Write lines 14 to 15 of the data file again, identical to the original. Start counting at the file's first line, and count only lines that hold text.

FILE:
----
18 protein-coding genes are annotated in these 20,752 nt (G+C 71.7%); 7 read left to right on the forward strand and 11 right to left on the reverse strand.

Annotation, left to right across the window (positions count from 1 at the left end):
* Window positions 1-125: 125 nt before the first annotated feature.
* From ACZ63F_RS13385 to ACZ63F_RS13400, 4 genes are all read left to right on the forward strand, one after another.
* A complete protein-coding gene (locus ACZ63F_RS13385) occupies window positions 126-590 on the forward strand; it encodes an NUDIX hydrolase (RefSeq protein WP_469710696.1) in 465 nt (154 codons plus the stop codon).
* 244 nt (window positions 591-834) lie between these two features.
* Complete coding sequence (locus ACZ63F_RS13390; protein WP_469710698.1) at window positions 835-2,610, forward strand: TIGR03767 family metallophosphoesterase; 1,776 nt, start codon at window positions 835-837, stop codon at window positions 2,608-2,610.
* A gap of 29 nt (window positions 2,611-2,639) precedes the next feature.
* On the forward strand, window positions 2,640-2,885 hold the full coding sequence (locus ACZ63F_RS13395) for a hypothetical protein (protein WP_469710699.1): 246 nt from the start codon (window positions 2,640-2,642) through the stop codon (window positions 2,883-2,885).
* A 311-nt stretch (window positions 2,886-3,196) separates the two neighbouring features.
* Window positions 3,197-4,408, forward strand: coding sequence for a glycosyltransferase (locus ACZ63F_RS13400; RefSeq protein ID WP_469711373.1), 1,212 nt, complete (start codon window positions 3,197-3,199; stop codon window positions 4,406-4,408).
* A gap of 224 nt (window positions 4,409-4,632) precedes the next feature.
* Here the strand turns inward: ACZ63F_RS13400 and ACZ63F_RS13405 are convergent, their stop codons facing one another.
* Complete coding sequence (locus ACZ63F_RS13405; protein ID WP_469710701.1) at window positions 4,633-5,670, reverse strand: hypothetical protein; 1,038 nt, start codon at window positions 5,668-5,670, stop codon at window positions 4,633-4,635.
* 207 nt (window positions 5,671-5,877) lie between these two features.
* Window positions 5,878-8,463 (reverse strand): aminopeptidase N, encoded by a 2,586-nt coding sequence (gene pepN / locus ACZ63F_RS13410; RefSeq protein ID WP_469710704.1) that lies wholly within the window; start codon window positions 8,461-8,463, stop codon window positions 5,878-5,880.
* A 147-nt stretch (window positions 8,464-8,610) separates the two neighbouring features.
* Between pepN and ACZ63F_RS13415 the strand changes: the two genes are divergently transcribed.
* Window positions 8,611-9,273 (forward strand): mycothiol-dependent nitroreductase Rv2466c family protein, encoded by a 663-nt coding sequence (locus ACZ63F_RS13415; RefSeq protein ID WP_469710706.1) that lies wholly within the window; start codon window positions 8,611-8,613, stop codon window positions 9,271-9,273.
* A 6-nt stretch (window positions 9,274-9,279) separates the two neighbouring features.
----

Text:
* Complete coding sequence (locus ACZ63F_RS13405; protein ID WP_469710701.1) at window positions 4,633-5,670, reverse strand: hypothetical protein; 1,038 nt, start codon at window positions 5,668-5,670, stop codon at window positions 4,633-4,635.
* 207 nt (window positions 5,671-5,877) lie between these two features.